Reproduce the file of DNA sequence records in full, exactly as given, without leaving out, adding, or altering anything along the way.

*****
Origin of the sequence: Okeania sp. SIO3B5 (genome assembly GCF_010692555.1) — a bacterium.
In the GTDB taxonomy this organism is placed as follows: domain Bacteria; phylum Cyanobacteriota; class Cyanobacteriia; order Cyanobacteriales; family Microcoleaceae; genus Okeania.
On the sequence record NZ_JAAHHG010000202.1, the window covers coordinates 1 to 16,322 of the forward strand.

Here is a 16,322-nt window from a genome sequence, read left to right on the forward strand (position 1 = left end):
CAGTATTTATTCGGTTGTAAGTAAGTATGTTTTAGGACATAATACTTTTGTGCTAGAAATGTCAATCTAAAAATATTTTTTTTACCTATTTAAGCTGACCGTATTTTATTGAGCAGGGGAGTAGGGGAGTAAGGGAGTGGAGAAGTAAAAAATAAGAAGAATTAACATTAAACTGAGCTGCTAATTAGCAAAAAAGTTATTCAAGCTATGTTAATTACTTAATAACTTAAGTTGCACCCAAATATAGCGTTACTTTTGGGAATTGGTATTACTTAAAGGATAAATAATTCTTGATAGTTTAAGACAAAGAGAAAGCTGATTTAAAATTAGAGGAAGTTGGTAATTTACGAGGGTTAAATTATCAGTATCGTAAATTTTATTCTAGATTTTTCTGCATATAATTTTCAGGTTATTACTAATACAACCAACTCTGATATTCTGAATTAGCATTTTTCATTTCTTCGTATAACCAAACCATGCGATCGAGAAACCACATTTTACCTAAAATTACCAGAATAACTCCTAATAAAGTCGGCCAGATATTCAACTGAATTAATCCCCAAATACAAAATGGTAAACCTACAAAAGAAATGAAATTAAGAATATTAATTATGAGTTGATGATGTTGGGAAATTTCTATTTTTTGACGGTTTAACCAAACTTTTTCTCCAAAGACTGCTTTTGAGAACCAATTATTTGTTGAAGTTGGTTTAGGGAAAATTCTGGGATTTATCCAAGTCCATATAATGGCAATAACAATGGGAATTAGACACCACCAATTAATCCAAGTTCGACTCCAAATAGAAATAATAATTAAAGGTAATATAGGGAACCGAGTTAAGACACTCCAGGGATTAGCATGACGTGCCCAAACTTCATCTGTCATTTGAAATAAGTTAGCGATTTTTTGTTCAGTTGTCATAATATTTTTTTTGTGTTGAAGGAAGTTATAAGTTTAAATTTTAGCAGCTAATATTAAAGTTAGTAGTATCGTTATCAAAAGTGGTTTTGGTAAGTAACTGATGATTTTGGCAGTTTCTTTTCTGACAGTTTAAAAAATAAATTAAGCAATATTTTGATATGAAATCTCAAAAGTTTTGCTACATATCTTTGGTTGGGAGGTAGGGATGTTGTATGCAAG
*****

Origin of the sequence: Okeania sp. SIO3B5 (genome assembly GCF_010692555.1) — a bacterium.
In the GTDB taxonomy this organism is placed as follows: domain Bacteria; phylum Cyanobacteriota; class Cyanobacteriia; order Cyanobacteriales; family Microcoleaceae; genus Okeania.
On the sequence record NZ_JAAHHG010000202.1, the window covers coordinates 1 to 16,322 of the forward strand.

Here is a 16,322-nt window from a genome sequence, read left to right on the forward strand (position 1 = left end):
CAGTATTTATTCGGTTGTAAGTAAGTATGTTTTAGGACATAATACTTTTGTGCTAGAAATGTCAATCTAAAAATATTTTTTTTACCTATTTAAGCTGACCGTATTTTATTGAGCAGGGGAGTAGGGGAGTAAGGGAGTGGAGAAGTAAAAAATAAGAAGAATTAACATTAAACTGAGCTGCTAATTAGCAAAAAAGTTATTCAAGCTATGTTAATTACTTAATAACTTAAGTTGCACCCAAATATAGCGTTACTTTTGGGAATTGGTATTACTTAAAGGATAAATAATTCTTGATAGTTTAAGACAAAGAGAAAGCTGATTTAAAATTAGAGGAAGTTGGTAATTTACGAGGGTTAAATTATCAGTATCGTAAATTTTATTCTAGATTTTTCTGCATATAATTTTCAGGTTATTACTAATACAACCAACTCTGATATTCTGAATTAGCATTTTTCATTTCTTCGTATAACCAAACCATGCGATCGAGAAACCACATTTTACCTAAAATTACCAGAATAACTCCTAATAAAGTCGGCCAGATATTCAACTGAATTAATCCCCAAATACAAAATGGTAAACCTACAAAAGAAATGAAATTAAGAATATTAATTATGAGTTGATGATGTTGGGAAATTTCTATTTTTTGACGGTTTAACCAAACTTTTTCTCCAAAGACTGCTTTTGAGAACCAATTATTTGTTGAAGTTGGTTTAGGGAAAATTCTGGGATTTATCCAAGTCCATATAATGGCAATAACAATGGGAATTAGACACCACCAATTAATCCAAGTTCGACTCCAAATAGAAATAATAATTAAAGGTAATATAGGGAACCGAGTTAAGACACTCCAGGGATTAGCATGACGTGCCCAAACTTCATCTGTCATTTGAAATAAGTTAGCGATTTTTTGTTCAGTTGTCATAATATTTTTTTTGTGTTGAAGGAAGTTATAAGTTTAAATTTTAGCAGCTAATATTAAAGTTAGTAGTATCGTTATCAAAAGTGGTTTTGGTAAGTAACTGATGATTTTGGCAGTTTCTTTTCTGACAGTTTAAAAAATAAATTAAGCAATATTTTGATATGAAATCTCAAAAGTTTTGCTACATATCTTTGGTTGGGAGGTAGGGATGTTGTATGCAAG